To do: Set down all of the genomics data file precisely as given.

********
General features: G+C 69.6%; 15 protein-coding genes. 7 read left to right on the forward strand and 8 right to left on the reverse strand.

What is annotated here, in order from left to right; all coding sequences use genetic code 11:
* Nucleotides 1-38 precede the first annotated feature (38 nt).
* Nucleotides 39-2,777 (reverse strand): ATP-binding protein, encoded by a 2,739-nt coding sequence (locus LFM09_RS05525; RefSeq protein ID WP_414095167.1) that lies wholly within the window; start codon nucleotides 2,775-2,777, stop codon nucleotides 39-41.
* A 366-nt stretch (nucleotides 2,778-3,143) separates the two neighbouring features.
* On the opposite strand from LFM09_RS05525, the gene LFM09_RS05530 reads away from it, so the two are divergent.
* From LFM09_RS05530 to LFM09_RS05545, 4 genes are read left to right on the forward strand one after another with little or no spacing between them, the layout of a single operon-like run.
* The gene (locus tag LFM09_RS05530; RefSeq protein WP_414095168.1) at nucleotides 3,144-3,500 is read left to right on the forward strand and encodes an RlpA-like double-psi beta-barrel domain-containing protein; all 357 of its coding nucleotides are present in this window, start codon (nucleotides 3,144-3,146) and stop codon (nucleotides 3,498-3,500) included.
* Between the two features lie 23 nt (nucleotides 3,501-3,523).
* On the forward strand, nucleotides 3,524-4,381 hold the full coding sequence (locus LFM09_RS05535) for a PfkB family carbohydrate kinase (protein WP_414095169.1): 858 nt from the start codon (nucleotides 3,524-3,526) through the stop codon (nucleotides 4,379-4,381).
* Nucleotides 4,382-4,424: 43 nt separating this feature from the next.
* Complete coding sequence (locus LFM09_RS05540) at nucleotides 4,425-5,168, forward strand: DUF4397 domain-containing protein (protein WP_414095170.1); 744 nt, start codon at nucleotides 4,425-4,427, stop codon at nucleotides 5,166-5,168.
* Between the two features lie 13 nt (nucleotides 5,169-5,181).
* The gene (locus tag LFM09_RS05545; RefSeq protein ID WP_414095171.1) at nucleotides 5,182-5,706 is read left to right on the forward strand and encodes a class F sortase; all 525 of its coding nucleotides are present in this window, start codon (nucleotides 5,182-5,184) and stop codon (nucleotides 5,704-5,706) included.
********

General features: G+C 69.6%; 15 protein-coding genes. 7 read left to right on the forward strand and 8 right to left on the reverse strand.

What is annotated here, in order from left to right; all coding sequences use genetic code 11:
* Nucleotides 1-38 precede the first annotated feature (38 nt).
* Nucleotides 39-2,777 (reverse strand): ATP-binding protein, encoded by a 2,739-nt coding sequence (locus LFM09_RS05525; RefSeq protein ID WP_414095167.1) that lies wholly within the window; start codon nucleotides 2,775-2,777, stop codon nucleotides 39-41.
* A 366-nt stretch (nucleotides 2,778-3,143) separates the two neighbouring features.
* On the opposite strand from LFM09_RS05525, the gene LFM09_RS05530 reads away from it, so the two are divergent.
* From LFM09_RS05530 to LFM09_RS05545, 4 genes are read left to right on the forward strand one after another with little or no spacing between them, the layout of a single operon-like run.
* The gene (locus tag LFM09_RS05530; RefSeq protein WP_414095168.1) at nucleotides 3,144-3,500 is read left to right on the forward strand and encodes an RlpA-like double-psi beta-barrel domain-containing protein; all 357 of its coding nucleotides are present in this window, start codon (nucleotides 3,144-3,146) and stop codon (nucleotides 3,498-3,500) included.
* Between the two features lie 23 nt (nucleotides 3,501-3,523).
* On the forward strand, nucleotides 3,524-4,381 hold the full coding sequence (locus LFM09_RS05535) for a PfkB family carbohydrate kinase (protein WP_414095169.1): 858 nt from the start codon (nucleotides 3,524-3,526) through the stop codon (nucleotides 4,379-4,381).
* Nucleotides 4,382-4,424: 43 nt separating this feature from the next.
* Complete coding sequence (locus LFM09_RS05540) at nucleotides 4,425-5,168, forward strand: DUF4397 domain-containing protein (protein WP_414095170.1); 744 nt, start codon at nucleotides 4,425-4,427, stop codon at nucleotides 5,166-5,168.
* Between the two features lie 13 nt (nucleotides 5,169-5,181).
* The gene (locus tag LFM09_RS05545; RefSeq protein ID WP_414095171.1) at nucleotides 5,182-5,706 is read left to right on the forward strand and encodes a class F sortase; all 525 of its coding nucleotides are present in this window, start codon (nucleotides 5,182-5,184) and stop codon (nucleotides 5,704-5,706) included.